This is what it feels like to me just before entering sleep paralysis.

LEVICORPUS!

I almost always experienced sleep paralysis whilst lying on my side. It’s problematic because that’s generally how I sleep: on my side. (Most people enter sleep paralysis while they are in a supine position–lying on their backs). Lastly, I noticed that episodes were usually preceded by a sensation of weightlessness. Some people have likened this to an “out of body experience”. I can’t really speak to that, as –with the exception of that very first, harrowing night– I never felt as if I was “outside” my body. I just felt like I was, in actuality, floating above my bed. I could feel my body begin to rise off the mattress, and if I just let it happen I would end up somewhere near the ceiling. The solution was simple, of course. If while drifting off to sleep I started to get that feeling of levitation, I would exercise that tremendous will of mine and force myself to turn the fuck over.

Now, none of this is to say that I managed to avoid episodes altogether. Sometimes it happened as I was drifting into sleep, but at other times it happened as I was emerging. Heading it off in the latter scenario is a lot harder than in the former because I’m already actively dreaming.

Oh. But wait. That stuff with the scary-ass lizard/snake/whatever I was talking about earlier? That lucid dreaming stuff? Yeah. I got a lot of practice with that over time, and I learned how to stop the demons in their tracks. The last time I remember having a sleep paralysis episode, I was dreaming that I was in this cool house that was apparently mine. I was in my son’s room. It had a wood floor, and there was a small, red, rectangular area rug near the foot of the bed. There was an invisible presence there, but it seemed weak, and I knew, and it knew, that if I stepped on the area rug I would be in its control. Strangely, I didn’t get scared. I got MAD. I said out loud to the seemingly empty dream room, “Ok. FINE.  Let’s do this,” and I deliberately stepped onto the area rug  LIKE A BOSS.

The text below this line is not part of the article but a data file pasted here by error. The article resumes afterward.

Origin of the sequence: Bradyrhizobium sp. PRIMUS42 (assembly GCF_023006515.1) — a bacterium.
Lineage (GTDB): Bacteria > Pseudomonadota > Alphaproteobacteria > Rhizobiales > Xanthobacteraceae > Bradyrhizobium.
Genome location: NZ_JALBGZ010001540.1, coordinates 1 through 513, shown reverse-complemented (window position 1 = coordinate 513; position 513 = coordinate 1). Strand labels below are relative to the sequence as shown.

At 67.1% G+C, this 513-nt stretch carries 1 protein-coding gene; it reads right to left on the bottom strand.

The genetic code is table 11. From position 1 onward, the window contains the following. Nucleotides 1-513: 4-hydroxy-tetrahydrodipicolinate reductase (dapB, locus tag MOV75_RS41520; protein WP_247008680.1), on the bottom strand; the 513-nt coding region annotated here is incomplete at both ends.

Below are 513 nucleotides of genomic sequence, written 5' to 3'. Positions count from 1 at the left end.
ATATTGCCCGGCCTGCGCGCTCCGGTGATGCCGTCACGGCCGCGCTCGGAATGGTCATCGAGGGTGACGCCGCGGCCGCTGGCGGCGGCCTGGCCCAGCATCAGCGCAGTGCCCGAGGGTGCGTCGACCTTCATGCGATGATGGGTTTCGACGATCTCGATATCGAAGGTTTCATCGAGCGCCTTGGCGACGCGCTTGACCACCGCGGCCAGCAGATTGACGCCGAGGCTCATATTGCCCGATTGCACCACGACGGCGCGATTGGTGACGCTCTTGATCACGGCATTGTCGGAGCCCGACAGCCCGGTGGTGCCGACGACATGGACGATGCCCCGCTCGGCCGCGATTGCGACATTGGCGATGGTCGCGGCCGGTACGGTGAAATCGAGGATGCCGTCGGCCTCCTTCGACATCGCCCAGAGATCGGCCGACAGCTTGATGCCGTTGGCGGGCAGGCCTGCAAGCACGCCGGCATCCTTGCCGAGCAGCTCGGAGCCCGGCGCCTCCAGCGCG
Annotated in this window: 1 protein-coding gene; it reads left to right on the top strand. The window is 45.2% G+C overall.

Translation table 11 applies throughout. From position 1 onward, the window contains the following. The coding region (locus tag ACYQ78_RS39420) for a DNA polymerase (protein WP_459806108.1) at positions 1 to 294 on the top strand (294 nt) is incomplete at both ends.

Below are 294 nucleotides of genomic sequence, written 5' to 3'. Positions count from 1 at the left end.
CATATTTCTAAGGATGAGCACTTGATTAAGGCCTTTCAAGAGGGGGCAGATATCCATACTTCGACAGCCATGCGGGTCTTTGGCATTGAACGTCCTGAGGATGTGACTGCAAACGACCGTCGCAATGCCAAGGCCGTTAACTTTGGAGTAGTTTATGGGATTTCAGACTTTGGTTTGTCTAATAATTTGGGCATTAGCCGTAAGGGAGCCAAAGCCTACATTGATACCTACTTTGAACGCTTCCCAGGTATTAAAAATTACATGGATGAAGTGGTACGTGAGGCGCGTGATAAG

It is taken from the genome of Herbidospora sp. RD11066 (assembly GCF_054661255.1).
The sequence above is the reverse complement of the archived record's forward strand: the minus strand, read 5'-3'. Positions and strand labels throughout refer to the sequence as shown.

And… I woke up.

As I said, I haven’t had an episode in some time now, and I’m not entirely certain why this is. I would like to think I’ve conquered it, but even if that isn’t the case, I no longer fear the demons. They have no power over me. I’m glad I saw the blog post about it, though, because it helped me remember some things:

I am powerful. I have a remarkable well of inner strength. I can face my demons.

And I can win.

Victory

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11 thoughts on “Dream a little dream

    • I’ve learned to look at it as a “blessing in disguise” kind of thing. It IS terrifying, but in struggling against it I have learned so much. I really am way stronger than I sometimes give myself credit.

      Like

Lay it on me.